8.6 Conclusion: Where Do We Go From Here?

The macro-level approaches discussed in this section provide new insight into both the importance of addressing youth financial inclusion from a policy level as well as how a country might achieve this through partnerships and different macro-, meso-, micro-, and client-level approaches. The product-level advancements shared in this chapter can support these more macro-level efforts as they deepen the sector’s understanding of youth financial needs and of what models work best for specific sub-segments of the youth market.

One particular challenge is that YFS still remains a specialized field, an area left to donor money, to international NGOs, and to a few of the more pioneering and innovative FSPs. Moving forward, our focus should be on how to mainstream YFS into the lexicon of the world financial system. To do this however, we must continue building upon the work that YFS experts presented this year. This includes:

  • Greater focus on experimenting with youth-friendly banking policy.

Most agree that policy limitations are at the core of increasing youth access to financial services. While the policy solutions mentioned at the beginning of this chapter can help an institution immediately manage the hurdles in serving youth, genuine policy change is the key to encouraging more widespread buy-in of YFS that will encourage all banks in a given country to more actively serve younger clients.

  • Continued funding for product experimentation and research.

The examples in this chapter and in the 2009 and 2010 State of the Field publications provide promising evidence behind what works in YFS. This relatively short time-span, however, continues to raise doubts as to how young people and banks can benefit from YFS in the medium and long term. Continued experimentation with YFS models will also help to generate the evidence base necessary for the policy change mentioned above.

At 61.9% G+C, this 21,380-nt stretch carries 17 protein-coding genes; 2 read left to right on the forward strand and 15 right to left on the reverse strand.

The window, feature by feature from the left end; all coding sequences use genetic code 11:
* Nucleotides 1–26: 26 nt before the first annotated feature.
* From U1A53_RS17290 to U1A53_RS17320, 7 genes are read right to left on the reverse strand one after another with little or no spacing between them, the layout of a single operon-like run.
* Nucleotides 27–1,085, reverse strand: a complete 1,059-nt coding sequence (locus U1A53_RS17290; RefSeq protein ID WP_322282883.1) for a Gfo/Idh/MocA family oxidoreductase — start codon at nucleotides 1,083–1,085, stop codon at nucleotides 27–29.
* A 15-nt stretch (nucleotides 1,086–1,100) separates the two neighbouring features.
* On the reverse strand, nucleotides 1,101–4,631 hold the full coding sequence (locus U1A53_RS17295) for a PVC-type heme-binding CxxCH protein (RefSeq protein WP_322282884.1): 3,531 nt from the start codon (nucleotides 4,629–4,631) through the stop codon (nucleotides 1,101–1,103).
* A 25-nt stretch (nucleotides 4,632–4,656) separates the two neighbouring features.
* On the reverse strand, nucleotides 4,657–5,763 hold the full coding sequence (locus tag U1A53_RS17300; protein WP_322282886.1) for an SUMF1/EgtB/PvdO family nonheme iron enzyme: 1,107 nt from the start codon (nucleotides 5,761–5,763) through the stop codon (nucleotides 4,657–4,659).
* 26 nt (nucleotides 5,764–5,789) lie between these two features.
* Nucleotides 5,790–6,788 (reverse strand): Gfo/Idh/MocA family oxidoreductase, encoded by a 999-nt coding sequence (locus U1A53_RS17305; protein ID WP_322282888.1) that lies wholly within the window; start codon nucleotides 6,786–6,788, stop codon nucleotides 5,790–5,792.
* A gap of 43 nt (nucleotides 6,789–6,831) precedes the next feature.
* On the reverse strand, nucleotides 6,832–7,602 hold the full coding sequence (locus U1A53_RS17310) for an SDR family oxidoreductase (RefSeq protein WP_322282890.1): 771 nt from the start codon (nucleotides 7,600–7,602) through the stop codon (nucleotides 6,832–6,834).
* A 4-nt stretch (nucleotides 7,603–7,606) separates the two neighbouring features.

• Experimentation with country-level approaches to youth financial inclusion.

The aforementioned focus on policy and product experimentation should feed into new large-scale projects that address YFS from a country perspective. In this way, project leaders can begin to experiment with different macro-, meso-, micro-, and client-level approaches, as discussed in section on national level approaches, in different country contexts. Stable, progressive countries look to be the most fertile ground for such approaches, such as Peru with its newly implemented public financial education curricula and macro-level commitment to youth financial inclusion. However, those countries in transition also present opportunities as leaders see that they need to make changes to develop more inclusive societies.

Donors and practitioners active in the YFS sector should be proud of what they have accomplished in the past few years. Their work has contributed to a body of knowledge that didn’t exist five years ago. Now we have a more grounded understanding of young people’s financial needs, of YFS policy limitations and solutions and of models that successfully address both the financial and social needs of young market segments. The focus areas mentioned above will help to deepen our work in these areas to ensure broader outreach to the world’s 1.8 billion young people.

Additional Resources